Tip of Pyramid = MetaAnalysis; next level=Systematic Review; third level=Critically Appraised Topics; 4th level=Critically Appraised Individual Articles; 5th level=Randomized Controlled Trials; 6th level=Cohort Studies; 7th level=Case-Controlled studies or reports; bottom level=background information or expert opinion


Qualitative Evidence Pyramid

Tip of pyramid=Generalizable Studies (divers sample population); 2nd level=Conceptual Studies (based on a single theoretical framework); 3rd level=descriptive studies (sample of a narrowly defined population to illustrate practical issues); bottom level=single case study

Know the Difference! Systematic Review vs. Literature Review

It is common to confuse systematic and literature reviews as both are used to provide a summary of the existent literature or research on a specific topic.  Even with this common ground, both types vary significantly.  Please review the following chart (and its corresponding poster linked below) for the detailed explanation of each as well as the differences between each type of review.

Systematic vs. Literature Review
  Systematic Review Literature Review
Definition High-level overview of primary research on a focused question that identifies, selects, synthesizes, and appraises all high quality research evidence relevant to that question Qualitatively summarizes evidence on a topic using informal or subjective methods to collect and interpret studies
Goals Answers a focused clinical question
Eliminate bias
Provide summary or overview of topic
Question Clearly defined and answerable clinical question
Recommend using PICO as a guide
Can be a general topic or a specific question
Components Pre-specified eligibility criteria
Systematic search strategy
Assessment of the validity of findings
Interpretation and presentation of results
Reference list
Introduction
Methods
Discussion
Conclusion
Reference list
Number of Authors Three or more One or more
Timeline Months to years
Average eighteen months
Weeks to months
Requirement Thorough knowledge of topic
Perform searches of all relevant databases
Statistical analysis resources (for meta-analysis)

Understanding of topic
Perform searches of one or more databases

Value Connects practicing clinicians to high quality evidence
Supports evidence-based practice
Provides summary of literature on the topic

Why Do I Need Journals and Databases?

  • Many people believe that everything is now available on the Web, for free to everyone. This just isn't so.
  • The credibility of health information on the Web can be questionable.
  • Searching the web through general search engines like Google and Bing can be overwhelming and time consuming.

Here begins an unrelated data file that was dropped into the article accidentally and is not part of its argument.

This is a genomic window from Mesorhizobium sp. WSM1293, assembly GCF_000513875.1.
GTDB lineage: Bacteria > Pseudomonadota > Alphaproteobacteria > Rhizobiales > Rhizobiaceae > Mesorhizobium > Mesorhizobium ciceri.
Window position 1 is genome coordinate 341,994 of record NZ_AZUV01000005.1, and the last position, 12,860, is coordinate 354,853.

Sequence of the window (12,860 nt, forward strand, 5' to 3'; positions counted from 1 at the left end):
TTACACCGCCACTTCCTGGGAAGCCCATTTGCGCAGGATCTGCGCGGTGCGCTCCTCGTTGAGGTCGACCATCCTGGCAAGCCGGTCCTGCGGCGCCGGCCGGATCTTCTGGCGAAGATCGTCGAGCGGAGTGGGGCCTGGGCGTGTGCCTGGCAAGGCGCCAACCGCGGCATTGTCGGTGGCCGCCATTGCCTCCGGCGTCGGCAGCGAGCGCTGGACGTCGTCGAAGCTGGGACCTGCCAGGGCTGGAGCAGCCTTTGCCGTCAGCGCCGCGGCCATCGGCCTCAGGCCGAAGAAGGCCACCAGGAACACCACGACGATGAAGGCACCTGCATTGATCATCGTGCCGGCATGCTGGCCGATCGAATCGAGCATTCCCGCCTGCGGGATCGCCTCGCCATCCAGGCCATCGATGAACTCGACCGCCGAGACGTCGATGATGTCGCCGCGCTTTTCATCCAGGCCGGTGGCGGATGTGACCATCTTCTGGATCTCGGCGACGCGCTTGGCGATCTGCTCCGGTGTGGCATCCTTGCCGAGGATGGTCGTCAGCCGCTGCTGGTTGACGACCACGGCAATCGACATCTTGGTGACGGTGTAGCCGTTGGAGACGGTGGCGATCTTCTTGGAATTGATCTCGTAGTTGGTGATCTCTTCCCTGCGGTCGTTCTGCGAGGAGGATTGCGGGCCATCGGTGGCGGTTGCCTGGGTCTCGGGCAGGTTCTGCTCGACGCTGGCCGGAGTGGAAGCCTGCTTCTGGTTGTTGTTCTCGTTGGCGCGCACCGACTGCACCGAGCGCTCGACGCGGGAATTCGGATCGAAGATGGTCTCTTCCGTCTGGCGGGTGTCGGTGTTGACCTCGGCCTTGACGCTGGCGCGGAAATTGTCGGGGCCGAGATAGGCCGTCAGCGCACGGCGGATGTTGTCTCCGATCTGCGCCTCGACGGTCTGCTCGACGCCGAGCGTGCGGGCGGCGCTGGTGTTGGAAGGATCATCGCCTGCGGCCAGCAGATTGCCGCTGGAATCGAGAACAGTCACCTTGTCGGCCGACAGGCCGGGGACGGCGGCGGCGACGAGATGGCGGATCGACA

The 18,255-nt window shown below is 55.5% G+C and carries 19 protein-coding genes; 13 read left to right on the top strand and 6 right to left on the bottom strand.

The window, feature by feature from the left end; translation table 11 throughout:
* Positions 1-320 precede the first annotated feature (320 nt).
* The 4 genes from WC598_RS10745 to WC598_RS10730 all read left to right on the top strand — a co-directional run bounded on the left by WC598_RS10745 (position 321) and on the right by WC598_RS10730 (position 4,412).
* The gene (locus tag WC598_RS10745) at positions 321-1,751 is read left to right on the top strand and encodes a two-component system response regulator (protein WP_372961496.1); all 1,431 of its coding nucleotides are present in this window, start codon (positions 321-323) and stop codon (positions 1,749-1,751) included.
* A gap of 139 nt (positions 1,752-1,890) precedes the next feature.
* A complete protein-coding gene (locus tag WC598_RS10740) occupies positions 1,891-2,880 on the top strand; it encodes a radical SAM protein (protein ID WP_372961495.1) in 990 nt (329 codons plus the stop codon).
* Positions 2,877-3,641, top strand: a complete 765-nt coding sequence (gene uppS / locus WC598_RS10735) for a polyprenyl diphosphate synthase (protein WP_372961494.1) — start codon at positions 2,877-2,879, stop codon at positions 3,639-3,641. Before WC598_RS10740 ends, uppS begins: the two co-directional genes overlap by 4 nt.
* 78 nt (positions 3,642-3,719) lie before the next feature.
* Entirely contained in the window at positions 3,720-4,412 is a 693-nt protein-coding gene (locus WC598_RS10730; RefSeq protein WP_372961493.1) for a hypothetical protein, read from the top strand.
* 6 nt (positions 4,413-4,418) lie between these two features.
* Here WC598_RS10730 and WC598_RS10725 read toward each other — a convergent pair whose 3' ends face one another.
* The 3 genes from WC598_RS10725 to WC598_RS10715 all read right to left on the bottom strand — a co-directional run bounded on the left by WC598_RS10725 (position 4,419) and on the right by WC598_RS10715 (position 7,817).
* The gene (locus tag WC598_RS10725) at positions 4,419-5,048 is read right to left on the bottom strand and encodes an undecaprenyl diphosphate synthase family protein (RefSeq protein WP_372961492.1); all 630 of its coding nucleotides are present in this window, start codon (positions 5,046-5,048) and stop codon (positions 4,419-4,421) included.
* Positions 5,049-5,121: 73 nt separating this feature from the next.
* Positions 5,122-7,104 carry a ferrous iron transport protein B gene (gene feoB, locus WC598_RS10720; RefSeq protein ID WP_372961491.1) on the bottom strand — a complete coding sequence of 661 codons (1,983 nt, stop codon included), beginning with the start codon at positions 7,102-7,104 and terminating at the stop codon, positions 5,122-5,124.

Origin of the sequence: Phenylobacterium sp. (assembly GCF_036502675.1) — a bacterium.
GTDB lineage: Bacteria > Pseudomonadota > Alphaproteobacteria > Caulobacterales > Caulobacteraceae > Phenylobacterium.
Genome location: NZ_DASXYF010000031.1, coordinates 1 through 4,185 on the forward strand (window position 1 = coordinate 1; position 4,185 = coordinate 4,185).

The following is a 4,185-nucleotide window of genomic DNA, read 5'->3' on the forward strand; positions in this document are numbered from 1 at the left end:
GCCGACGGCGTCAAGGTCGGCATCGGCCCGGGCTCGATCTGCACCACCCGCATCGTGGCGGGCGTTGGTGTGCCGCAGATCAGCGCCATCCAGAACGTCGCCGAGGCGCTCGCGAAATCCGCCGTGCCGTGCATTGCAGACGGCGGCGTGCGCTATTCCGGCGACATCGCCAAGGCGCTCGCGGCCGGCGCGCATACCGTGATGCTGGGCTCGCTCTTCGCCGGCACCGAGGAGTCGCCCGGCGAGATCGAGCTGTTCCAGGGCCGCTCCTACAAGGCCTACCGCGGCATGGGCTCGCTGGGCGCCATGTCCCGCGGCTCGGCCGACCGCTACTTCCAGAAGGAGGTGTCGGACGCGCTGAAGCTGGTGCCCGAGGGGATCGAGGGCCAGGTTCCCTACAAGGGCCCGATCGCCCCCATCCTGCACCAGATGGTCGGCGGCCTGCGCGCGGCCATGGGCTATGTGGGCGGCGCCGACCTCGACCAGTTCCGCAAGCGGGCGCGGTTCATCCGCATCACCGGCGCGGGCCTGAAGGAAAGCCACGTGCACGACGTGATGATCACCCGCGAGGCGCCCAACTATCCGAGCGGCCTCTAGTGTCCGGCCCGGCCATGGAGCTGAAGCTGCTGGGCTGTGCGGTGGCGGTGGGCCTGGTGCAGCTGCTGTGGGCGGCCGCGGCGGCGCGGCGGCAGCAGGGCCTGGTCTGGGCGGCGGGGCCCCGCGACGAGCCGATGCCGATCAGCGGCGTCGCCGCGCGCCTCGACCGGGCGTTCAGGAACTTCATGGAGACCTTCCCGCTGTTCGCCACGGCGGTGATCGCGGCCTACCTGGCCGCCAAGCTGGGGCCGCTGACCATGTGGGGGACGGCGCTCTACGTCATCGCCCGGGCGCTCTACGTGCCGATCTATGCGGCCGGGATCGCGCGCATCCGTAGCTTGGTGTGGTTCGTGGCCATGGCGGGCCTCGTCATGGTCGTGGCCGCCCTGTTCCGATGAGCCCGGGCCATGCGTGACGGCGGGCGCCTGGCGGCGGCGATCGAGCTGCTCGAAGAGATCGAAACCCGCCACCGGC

As professionals you will want to use bibliographic databases such as CINAHL and PubMed (MEDLINE) to keep current with the research literature. In addition, full text databases such as the Cochrane Library (a database of systematic reviews), textbook resources such as STAT!Ref, and electronic journals such as Evidence Based Nursing can provide needed information, quickly and easily.

How the Library Can Help

While some web-based resources are free, many quality resources, such as the indexes, databases, journals, and textbooks that you need to do your job have a cost associated with them. Libraries provide access to many online resources, by paying subscription fees to publishers and vendors with the understanding that their library users can access this information from within the library, on campus, and sometimes from off-campus computers as well through proxy access.

Databases

What is a Database?

A bibliographic database leads the user to sources of information, usually in journals, providing a citation that includes the article's author, title and source information; journal name, volume, issue and page numbers, and often an abstract of the article. As opposed to the Cochrane systematic review databases, the searcher must analyze the quality and relevance of the studies themselves when using PubMed and CINAHL.

 

Here are the two of the most utilized databases by nurses:

  • CINAHL

The CINAHL database (Cumulative Index to Nursing and Allied Health) covers nursing, allied health, biomedical and consumer health journals, publications of the American Nursing Association, and the National League for Nursing. Over 350,000 records and 900 journals are included. It also includes healthcare books, nursing dissertations, standards of professional practice, nurse practice acts, and educational software.

  • PubMed

PubMed (MEDLINE) is a free resource provided by the National Library of Medicine. Anyone can access this database, which is widely recognized as the premier source for bibliographic and abstract coverage of biomedical literature.

PubMed includes citation and abstract information from Index Medicus, Index to Dental Literature, and International Nursing Index, as well as other sources in the areas of allied health, physical therapy, health education, biological and physical sciences, humanities and information science as they relate to medicine and health care, communication disorders, population biology, and reproductive biology.

Health Sciences Librarian

Tammy Joyner's picture
Tammy Joyner
Contact:
Tammy Joyner, MLIS
Carnegie-Vincent Library
Lincoln Memorial University
3102 E. 138th Ave Tampa, FL 33613
813-331-4616
Subjects:APA, Nursing